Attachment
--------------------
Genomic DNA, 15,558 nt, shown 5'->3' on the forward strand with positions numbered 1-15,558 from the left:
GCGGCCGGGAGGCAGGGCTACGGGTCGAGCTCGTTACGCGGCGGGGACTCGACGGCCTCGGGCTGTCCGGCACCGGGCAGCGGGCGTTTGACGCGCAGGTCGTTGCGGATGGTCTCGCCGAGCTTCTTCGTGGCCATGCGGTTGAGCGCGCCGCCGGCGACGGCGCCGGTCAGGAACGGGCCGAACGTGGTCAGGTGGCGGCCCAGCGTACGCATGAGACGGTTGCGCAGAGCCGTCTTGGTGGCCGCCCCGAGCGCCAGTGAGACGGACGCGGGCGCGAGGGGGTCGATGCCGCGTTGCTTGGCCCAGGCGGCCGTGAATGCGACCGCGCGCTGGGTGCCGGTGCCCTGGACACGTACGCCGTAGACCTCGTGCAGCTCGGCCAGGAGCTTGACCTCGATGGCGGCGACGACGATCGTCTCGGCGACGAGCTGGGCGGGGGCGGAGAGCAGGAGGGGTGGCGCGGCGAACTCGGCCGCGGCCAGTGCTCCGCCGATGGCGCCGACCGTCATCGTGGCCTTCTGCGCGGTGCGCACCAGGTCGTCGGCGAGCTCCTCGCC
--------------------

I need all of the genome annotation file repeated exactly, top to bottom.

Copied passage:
Genomic DNA, 15,558 nt, shown 5'->3' on the forward strand with positions numbered 1-15,558 from the left:
GCGGCCGGGAGGCAGGGCTACGGGTCGAGCTCGTTACGCGGCGGGGACTCGACGGCCTCGGGCTGTCCGGCACCGGGCAGCGGGCGTTTGACGCGCAGGTCGTTGCGGATGGTCTCGCCGAGCTTCTTCGTGGCCATGCGGTTGAGCGCGCCGCCGGCGACGGCGCCGGTCAGGAACGGGCCGAACGTGGTCAGGTGGCGGCCCAGCGTACGCATGAGACGGTTGCGCAGAGCCGTCTTGGTGGCCGCCCCGAGCGCCAGTGAGACGGACGCGGGCGCGAGGGGGTCGATGCCGCGTTGCTTGGCCCAGGCGGCCGTGAATGCGACCGCGCGCTGGGTGCCGGTGCCCTGGACACGTACGCCGTAGACCTCGTGCAGCTCGGCCAGGAGCTTGACCTCGATGGCGGCGACGACGATCGTCTCGGCGACGAGCTGGGCGGGGGCGGAGAGCAGGAGGGGTGGCGCGGCGAACTCGGCCGCGGCCAGTGCTCCGCCGATGGCGCCGACCGTCATCGTGGCCTTCTGCGCGGTGCGCACCAGGTCGTCGGCGAGCTCCTCGCC